The foreign terrorist organization-designated ISIS-DRC (aka the Allied Democratic Forces (ADF) rebel group) in eastern DRC is one of the country’s most notorious and intractable armed groups and its members have shown no interest in demobilizing. In May 2021, Tshisekedi declared a “state of siege” – effectively martial law – in North Kivu and Ituri provinces, installing military governors and ramping up Armed Forces of the Democratic Republic of the Congo (FARDC) operations against ISIS-DRC/ADF and other armed groups. The state of siege has been accompanied by problematic human rights practices; the United Nations Stabilization Mission in the Democratic Republic of the Congo (MONUSCO) has documented violations including extrajudicial killings by FARDC and police, while military governments have restricted civil society and political activists and prosecuted some for criticizing the state of siege.
US citizens and interests are not being specifically targeted by armed groups, but anyone can easily fall victim to violence or kidnapping by being in the wrong place at the wrong time. The Armed Conflict Location and Event Dataset tracks political violence in developing countries, including the DRC, . Kivu Security Tracker ( ) is another database for information on attacks in eastern DRC. The Department of State continues to advise U.S. citizen travelers to review the Embassy’s Travel Advisory and country information page ( ) for the latest security information.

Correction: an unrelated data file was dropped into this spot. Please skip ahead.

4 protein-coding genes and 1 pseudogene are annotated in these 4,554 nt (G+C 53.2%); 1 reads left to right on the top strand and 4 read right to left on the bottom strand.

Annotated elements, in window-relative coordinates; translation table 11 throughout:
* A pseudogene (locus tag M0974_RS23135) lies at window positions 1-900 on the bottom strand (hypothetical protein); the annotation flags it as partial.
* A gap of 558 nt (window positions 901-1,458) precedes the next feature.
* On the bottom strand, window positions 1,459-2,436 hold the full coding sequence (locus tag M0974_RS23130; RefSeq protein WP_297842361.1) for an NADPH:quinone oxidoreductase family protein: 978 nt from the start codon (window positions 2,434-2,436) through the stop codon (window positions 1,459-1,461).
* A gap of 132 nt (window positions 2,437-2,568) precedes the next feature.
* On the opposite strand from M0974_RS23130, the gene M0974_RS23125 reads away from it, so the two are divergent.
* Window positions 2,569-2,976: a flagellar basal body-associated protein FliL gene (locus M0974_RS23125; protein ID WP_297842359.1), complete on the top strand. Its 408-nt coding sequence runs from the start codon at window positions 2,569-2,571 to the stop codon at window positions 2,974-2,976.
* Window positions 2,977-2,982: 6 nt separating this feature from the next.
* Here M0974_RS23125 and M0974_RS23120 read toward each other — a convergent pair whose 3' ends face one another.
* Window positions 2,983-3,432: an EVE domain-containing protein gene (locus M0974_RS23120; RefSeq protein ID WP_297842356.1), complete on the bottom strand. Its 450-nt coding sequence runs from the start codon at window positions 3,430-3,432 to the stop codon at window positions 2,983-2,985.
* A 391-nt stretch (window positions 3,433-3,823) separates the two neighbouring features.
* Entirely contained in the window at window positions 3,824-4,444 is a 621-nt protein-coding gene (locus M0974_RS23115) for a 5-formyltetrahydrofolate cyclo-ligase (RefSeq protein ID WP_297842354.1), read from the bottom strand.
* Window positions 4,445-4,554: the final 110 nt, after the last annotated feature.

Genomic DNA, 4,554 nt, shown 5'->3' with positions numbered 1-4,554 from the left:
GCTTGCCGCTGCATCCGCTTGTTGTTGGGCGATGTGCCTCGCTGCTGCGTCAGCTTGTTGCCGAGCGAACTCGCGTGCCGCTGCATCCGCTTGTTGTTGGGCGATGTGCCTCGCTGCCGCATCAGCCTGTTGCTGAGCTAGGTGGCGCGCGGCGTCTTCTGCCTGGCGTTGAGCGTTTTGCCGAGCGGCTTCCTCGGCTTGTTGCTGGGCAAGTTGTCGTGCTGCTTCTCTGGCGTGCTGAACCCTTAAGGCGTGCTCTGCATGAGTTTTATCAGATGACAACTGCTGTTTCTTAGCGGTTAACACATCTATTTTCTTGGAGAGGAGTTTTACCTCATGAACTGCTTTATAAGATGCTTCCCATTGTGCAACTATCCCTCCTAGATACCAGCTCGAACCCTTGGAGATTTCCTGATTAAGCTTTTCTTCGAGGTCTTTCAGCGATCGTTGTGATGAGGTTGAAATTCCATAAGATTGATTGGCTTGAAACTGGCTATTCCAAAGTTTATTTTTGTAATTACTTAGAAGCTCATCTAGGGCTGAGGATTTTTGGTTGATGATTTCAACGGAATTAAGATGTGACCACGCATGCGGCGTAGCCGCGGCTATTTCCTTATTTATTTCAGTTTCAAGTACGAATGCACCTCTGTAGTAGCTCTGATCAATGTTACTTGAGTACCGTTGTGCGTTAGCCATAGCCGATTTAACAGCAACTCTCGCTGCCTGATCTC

11. Labor Policies and Practices
The DRC labor market has a large, low-skilled workforce with high youth unemployment. Women make up 47 percent of the labor force. Expatriates frequently work in jobs requiring technical training in the key mining sector. Approximately 85 percent of the nonagricultural labor force works in the informal sector. About 60 percent of the total labor force works in agriculture.
Informal employment dominates the labor market in the DRC. According to the World Bank, the DRC has one of the highest rates of informal work in the world, with about 80 percent of urban workers engaged in the informal economy. The Congolese trade union confederation estimates that the sector employs 97.5 percent of the country’s workforce. Informal workers in the artisanal mining sector have raised worries about the use of child labor in mining, forcing companies to go through an accreditation system to show they do not use child labor. It takes many forms and is characterized by the non-respect or non-application of labor standards related to minimum wage, working hours, safety and other social standards related to the social health system, retirement, etc. The informal sector’s share of GDP is estimated at nearly 55 percent. The EGI-ODD results show that slightly more than 91 percent of jobs in the non-agricultural sectors are informal, meaning that these workers do not have a contract, receive paid vacations, or family allowances. By gender, 94 percent of women’s jobs in the nonagricultural sector are informal, compared to 87.7 percent for men.